Pharrell announces Live Earth gigs to mobilise climate action

The musician behind smash hit Happy will head up concerts on 18 June to build momentum for a global climate deal

Pharrell Williams: "I am very happy and proud to be a part of this moment for our species." (Pic: Screenshot, WEF webcast)

Pharrell Williams: “I am very happy and proud to be a part of this moment for our species.” (Pic: Screenshot, WEF webcast)

By Megan Darby

Pharrell Williams is to lead Live Earth concerts across all seven continents on 18 June, he revealed at the World Economic Forum on Wednesday.

The platinum-selling musician behind smash hit Happy told business leaders in Davos “we are literally going to have humanity harmonised all at once”.

The gigs are expected to reach an audience of 2 billion people, both live and through worldwide broadcasts, and mobilise support for climate action.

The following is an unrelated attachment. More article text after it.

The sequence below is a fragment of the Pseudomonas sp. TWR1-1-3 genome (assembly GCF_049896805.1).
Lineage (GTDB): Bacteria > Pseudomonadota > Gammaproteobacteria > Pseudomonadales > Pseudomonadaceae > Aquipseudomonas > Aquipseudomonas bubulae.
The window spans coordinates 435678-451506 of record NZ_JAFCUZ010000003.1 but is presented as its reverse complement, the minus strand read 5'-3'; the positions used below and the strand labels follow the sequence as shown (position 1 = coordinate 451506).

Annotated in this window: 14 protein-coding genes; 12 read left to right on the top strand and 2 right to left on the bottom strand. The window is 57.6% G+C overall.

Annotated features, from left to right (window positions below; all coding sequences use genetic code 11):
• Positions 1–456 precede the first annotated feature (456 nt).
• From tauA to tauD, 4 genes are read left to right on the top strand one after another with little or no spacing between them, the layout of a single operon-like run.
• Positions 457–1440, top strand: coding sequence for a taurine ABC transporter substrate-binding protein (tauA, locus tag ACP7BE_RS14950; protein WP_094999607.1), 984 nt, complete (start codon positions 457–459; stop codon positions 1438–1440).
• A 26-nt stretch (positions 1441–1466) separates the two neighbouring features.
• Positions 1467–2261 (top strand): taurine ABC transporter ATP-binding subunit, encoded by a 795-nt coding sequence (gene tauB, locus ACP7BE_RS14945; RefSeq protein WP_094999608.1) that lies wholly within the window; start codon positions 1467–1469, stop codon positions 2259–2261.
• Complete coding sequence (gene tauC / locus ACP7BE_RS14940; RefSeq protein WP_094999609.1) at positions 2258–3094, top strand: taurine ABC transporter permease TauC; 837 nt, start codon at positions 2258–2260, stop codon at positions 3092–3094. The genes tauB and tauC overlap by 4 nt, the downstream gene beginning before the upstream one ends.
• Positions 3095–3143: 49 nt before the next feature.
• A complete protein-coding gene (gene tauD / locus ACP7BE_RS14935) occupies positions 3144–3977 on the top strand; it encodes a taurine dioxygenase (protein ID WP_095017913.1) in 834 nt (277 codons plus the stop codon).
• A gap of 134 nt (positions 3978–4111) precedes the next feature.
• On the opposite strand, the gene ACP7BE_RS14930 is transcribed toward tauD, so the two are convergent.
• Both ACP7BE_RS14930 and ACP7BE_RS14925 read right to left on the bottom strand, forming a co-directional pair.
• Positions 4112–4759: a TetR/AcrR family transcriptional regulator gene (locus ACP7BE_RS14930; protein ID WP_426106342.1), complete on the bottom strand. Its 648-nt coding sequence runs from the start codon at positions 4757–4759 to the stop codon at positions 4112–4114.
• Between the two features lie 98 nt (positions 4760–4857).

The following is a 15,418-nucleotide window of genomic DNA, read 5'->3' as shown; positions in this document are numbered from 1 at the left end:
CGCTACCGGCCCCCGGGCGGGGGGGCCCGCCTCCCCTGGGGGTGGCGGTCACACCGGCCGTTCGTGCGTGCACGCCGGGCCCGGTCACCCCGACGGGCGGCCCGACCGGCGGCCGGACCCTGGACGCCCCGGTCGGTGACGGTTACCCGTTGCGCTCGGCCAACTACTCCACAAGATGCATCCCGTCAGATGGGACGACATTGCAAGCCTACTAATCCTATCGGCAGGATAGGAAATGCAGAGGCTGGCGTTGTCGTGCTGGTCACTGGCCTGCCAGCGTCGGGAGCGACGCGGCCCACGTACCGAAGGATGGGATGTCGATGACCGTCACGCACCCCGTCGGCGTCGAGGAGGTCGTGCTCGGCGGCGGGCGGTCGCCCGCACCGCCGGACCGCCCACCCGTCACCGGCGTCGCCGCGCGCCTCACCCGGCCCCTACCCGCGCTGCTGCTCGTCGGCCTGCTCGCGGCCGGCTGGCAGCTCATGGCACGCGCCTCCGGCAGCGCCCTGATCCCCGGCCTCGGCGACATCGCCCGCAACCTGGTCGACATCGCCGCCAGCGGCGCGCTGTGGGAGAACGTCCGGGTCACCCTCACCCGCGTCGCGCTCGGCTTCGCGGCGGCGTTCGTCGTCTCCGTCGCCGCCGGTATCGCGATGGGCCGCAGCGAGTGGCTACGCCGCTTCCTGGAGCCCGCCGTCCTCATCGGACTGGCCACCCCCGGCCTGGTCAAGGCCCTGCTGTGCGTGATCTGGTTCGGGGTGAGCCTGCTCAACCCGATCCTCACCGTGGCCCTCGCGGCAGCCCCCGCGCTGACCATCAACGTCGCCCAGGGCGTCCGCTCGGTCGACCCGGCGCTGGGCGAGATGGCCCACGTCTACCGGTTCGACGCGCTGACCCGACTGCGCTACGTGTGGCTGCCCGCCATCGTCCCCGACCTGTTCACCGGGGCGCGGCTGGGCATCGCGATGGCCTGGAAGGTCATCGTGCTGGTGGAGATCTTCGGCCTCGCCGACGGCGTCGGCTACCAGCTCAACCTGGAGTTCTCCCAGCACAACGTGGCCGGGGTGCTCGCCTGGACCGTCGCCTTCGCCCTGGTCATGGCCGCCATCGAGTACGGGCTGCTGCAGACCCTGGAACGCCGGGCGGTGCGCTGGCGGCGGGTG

Williams, who performed at 2007’s Live Earth concert in Rio, said he had been ridiculed by commentators who did not agree with the message.

But following a speech by Al Gore, Williams said: “After seeing such an incredible presentation and watching the news, I think you guys know how serious the global warming thing is.”

The purpose is “to have a billion voices saying: ‘climate action now,’” Gore chipped in. It is hoped this will build momentum for a strong global climate deal this December in Paris.

There will be concerts in cities including Paris and New York, which last year saw the biggest ever climate march. A band has even been signed up to play in Antarctica.

Gore, a former US vice president turned climate campaigner, set the scene for this announcement with a series of images of the devastation climate change is wreaking and the opportunities to address it.

He highlighted the link between burning fossil fuels and extreme impacts, from the deadly Typhoon Haiyan to droughts leading to food riots.

On an upbeat note, Gore showed that renewable technology growth had outpaced predictions and many countries were introducing carbon prices.

“This is the year of climate,” he said. “The Paris negotiation is crucial. In order to secure its success, we need political will – but political will is a renewable resource.”

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